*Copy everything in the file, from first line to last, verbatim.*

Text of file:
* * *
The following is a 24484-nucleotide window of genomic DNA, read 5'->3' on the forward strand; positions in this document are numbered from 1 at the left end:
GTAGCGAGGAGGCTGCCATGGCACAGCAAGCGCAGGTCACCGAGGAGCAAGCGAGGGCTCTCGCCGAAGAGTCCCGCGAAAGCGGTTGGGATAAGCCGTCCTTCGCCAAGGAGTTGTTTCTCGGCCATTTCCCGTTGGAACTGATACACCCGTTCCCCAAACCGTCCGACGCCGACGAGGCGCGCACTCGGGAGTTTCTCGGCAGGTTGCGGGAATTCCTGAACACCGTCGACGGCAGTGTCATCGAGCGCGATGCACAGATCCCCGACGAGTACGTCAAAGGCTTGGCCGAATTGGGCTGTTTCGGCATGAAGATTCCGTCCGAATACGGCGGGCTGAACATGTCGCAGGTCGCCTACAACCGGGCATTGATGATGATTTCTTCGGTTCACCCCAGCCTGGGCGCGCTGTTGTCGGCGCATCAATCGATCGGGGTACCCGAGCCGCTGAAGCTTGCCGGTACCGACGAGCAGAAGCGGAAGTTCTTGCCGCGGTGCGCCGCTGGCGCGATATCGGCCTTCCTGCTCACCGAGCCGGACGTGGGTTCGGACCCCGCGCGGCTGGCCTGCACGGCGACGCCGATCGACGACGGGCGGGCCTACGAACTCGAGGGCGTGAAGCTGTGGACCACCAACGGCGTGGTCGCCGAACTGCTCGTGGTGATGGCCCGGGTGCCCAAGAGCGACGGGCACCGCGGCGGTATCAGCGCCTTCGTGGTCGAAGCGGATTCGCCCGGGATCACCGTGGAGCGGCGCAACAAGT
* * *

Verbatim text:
The following is a 24484-nucleotide window of genomic DNA, read 5'->3' on the forward strand; positions in this document are numbered from 1 at the left end:
GTAGCGAGGAGGCTGCCATGGCACAGCAAGCGCAGGTCACCGAGGAGCAAGCGAGGGCTCTCGCCGAAGAGTCCCGCGAAAGCGGTTGGGATAAGCCGTCCTTCGCCAAGGAGTTGTTTCTCGGCCATTTCCCGTTGGAACTGATACACCCGTTCCCCAAACCGTCCGACGCCGACGAGGCGCGCACTCGGGAGTTTCTCGGCAGGTTGCGGGAATTCCTGAACACCGTCGACGGCAGTGTCATCGAGCGCGATGCACAGATCCCCGACGAGTACGTCAAAGGCTTGGCCGAATTGGGCTGTTTCGGCATGAAGATTCCGTCCGAATACGGCGGGCTGAACATGTCGCAGGTCGCCTACAACCGGGCATTGATGATGATTTCTTCGGTTCACCCCAGCCTGGGCGCGCTGTTGTCGGCGCATCAATCGATCGGGGTACCCGAGCCGCTGAAGCTTGCCGGTACCGACGAGCAGAAGCGGAAGTTCTTGCCGCGGTGCGCCGCTGGCGCGATATCGGCCTTCCTGCTCACCGAGCCGGACGTGGGTTCGGACCCCGCGCGGCTGGCCTGCACGGCGACGCCGATCGACGACGGGCGGGCCTACGAACTCGAGGGCGTGAAGCTGTGGACCACCAACGGCGTGGTCGCCGAACTGCTCGTGGTGATGGCCCGGGTGCCCAAGAGCGACGGGCACCGCGGCGGTATCAGCGCCTTCGTGGTCGAAGCGGATTCGCCCGGGATCACCGTGGAGCGGCGCAACAAGT